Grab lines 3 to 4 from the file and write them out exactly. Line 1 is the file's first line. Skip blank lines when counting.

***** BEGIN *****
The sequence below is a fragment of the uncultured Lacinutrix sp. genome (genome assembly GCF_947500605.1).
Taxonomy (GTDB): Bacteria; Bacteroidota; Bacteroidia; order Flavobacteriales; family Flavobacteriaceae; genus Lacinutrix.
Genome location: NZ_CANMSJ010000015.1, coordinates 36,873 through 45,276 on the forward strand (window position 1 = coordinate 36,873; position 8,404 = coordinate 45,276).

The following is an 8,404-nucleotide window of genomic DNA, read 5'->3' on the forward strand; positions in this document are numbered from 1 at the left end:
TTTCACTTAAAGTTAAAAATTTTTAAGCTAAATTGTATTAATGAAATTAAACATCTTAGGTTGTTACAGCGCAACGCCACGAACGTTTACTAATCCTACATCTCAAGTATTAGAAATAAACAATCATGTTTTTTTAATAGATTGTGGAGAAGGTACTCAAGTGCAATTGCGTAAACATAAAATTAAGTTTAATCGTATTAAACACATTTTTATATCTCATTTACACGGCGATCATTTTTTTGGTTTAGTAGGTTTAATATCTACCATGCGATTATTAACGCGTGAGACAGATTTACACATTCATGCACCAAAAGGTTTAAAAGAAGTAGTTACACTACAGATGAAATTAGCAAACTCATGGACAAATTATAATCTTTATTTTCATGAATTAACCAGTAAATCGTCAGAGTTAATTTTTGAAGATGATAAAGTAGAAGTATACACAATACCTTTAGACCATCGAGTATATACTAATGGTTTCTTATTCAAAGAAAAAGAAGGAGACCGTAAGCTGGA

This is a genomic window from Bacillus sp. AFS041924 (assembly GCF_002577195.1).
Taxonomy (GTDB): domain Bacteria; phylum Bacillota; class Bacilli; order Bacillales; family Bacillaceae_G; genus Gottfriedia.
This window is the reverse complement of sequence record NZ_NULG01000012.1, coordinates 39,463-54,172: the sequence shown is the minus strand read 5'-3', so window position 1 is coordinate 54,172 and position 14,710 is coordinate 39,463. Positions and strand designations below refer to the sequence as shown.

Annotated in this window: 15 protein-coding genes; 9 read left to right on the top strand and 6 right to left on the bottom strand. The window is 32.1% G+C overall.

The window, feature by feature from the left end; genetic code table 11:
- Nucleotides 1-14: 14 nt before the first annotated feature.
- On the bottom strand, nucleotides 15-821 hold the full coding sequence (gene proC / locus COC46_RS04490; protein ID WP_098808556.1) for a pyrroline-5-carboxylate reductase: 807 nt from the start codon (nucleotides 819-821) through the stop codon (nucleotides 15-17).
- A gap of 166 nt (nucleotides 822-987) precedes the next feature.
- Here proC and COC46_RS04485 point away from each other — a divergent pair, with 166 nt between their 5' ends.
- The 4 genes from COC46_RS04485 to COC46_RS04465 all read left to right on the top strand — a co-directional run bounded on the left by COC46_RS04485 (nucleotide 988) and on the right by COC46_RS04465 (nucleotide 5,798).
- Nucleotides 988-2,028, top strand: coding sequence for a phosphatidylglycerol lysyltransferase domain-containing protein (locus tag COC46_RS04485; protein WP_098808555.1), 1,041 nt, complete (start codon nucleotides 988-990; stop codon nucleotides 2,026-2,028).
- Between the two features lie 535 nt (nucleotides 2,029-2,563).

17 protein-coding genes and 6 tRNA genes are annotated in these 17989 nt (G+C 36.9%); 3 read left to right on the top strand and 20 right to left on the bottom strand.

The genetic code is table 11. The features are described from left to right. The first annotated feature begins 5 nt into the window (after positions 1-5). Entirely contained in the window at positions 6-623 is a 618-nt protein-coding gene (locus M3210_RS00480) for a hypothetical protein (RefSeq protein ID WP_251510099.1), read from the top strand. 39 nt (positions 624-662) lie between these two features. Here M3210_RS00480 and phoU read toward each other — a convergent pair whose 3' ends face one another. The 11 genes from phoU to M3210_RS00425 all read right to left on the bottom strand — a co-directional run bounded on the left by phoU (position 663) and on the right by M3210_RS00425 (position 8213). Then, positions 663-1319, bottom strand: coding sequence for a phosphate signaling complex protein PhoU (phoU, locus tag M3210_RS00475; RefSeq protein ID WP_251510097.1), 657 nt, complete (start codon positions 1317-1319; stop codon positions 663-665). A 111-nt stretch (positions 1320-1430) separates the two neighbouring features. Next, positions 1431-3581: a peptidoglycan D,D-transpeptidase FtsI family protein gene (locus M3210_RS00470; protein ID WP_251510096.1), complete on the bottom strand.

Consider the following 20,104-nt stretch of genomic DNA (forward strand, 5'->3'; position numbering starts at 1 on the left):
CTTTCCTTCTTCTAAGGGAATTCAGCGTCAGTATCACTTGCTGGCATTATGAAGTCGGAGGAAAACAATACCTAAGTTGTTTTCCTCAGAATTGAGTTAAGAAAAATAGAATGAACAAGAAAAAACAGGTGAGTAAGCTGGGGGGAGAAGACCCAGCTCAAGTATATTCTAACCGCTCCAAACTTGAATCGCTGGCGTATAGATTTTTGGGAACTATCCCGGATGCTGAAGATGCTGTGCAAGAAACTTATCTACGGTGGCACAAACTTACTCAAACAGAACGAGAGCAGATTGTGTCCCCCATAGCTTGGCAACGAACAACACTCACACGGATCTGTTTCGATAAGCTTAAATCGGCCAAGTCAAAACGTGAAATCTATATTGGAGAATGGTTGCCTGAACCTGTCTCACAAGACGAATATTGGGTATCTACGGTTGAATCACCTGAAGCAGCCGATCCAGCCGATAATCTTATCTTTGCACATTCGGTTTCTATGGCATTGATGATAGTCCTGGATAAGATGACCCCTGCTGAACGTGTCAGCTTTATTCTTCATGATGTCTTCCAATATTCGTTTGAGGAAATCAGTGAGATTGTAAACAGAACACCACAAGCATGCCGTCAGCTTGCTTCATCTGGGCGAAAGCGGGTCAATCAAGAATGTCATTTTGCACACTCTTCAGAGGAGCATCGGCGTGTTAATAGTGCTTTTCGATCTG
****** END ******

Genome location: NZ_CANMSJ010000015.1, coordinates 36,873 through 45,276 on the forward strand (window position 1 = coordinate 36,873; position 8,404 = coordinate 45,276).

The following is an 8,404-nucleotide window of genomic DNA, read 5'->3' on the forward strand; positions in this document are numbered from 1 at the left end: